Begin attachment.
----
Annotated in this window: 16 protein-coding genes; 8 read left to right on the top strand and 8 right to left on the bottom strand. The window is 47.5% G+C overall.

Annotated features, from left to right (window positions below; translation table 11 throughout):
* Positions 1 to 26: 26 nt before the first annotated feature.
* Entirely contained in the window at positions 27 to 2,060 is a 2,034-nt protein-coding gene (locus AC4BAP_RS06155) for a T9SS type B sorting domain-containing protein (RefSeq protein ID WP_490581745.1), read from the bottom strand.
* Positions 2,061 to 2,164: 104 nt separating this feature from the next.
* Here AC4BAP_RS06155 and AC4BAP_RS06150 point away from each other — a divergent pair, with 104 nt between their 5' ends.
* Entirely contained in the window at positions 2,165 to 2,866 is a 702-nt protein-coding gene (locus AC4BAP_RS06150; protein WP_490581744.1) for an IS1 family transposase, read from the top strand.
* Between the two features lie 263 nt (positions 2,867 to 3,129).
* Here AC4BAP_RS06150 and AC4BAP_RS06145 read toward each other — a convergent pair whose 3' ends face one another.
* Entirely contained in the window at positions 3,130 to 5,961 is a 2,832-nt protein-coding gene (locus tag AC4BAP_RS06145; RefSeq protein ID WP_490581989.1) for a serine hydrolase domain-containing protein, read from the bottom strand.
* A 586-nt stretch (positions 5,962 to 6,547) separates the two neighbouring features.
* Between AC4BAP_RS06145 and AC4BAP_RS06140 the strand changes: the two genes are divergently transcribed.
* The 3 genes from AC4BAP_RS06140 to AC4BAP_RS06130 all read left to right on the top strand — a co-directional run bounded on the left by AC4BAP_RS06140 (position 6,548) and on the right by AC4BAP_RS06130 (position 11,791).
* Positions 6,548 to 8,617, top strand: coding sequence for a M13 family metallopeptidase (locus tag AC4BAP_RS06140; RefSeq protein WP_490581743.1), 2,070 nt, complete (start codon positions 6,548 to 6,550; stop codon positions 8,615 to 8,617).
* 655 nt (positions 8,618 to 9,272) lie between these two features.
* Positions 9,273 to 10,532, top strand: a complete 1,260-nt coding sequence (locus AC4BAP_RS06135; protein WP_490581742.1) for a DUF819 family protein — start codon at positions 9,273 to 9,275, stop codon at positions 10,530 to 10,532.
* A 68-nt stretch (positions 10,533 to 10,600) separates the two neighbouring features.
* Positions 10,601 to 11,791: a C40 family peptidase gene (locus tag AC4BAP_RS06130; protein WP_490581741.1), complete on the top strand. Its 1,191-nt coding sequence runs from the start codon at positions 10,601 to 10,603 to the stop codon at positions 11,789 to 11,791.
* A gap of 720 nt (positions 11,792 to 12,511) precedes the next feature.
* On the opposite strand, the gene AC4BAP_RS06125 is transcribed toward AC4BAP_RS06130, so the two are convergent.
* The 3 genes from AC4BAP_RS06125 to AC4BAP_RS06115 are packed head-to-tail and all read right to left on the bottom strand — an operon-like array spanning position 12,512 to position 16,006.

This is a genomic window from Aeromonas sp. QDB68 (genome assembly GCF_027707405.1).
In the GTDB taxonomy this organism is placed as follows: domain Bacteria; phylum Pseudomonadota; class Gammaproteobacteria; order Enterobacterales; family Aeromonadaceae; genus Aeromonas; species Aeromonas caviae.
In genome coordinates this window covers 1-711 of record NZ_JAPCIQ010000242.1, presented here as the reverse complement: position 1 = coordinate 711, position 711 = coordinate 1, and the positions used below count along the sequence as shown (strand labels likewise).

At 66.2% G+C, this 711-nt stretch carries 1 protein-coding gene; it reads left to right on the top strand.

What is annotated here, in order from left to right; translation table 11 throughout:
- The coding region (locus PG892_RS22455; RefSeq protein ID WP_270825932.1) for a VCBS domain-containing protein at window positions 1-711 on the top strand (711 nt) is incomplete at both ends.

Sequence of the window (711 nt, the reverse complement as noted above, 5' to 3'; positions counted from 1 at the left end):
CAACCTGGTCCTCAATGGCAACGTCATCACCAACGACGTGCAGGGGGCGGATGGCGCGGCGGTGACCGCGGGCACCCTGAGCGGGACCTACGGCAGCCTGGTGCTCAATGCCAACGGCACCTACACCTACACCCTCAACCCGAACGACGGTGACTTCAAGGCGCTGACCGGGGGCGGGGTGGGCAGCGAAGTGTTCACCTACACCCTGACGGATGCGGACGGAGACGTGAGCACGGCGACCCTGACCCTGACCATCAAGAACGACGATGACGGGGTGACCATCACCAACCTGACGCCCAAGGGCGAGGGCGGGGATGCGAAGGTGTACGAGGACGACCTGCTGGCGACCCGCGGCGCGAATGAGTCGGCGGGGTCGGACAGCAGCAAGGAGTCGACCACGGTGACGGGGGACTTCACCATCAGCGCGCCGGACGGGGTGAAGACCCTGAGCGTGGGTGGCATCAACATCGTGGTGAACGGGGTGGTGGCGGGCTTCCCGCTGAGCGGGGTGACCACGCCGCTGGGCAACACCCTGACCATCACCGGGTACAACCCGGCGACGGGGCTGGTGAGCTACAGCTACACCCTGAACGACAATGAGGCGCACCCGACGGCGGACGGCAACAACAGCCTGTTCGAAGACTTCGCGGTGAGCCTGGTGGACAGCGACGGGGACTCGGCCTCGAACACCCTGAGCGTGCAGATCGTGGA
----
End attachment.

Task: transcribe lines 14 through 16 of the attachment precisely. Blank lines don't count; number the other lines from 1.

* Positions 6,548 to 8,617, top strand: coding sequence for a M13 family metallopeptidase (locus tag AC4BAP_RS06140; RefSeq protein WP_490581743.1), 2,070 nt, complete (start codon positions 6,548 to 6,550; stop codon positions 8,615 to 8,617).
* 655 nt (positions 8,618 to 9,272) lie between these two features.
* Positions 9,273 to 10,532, top strand: a complete 1,260-nt coding sequence (locus AC4BAP_RS06135; protein WP_490581742.1) for a DUF819 family protein — start codon at positions 9,273 to 9,275, stop codon at positions 10,530 to 10,532.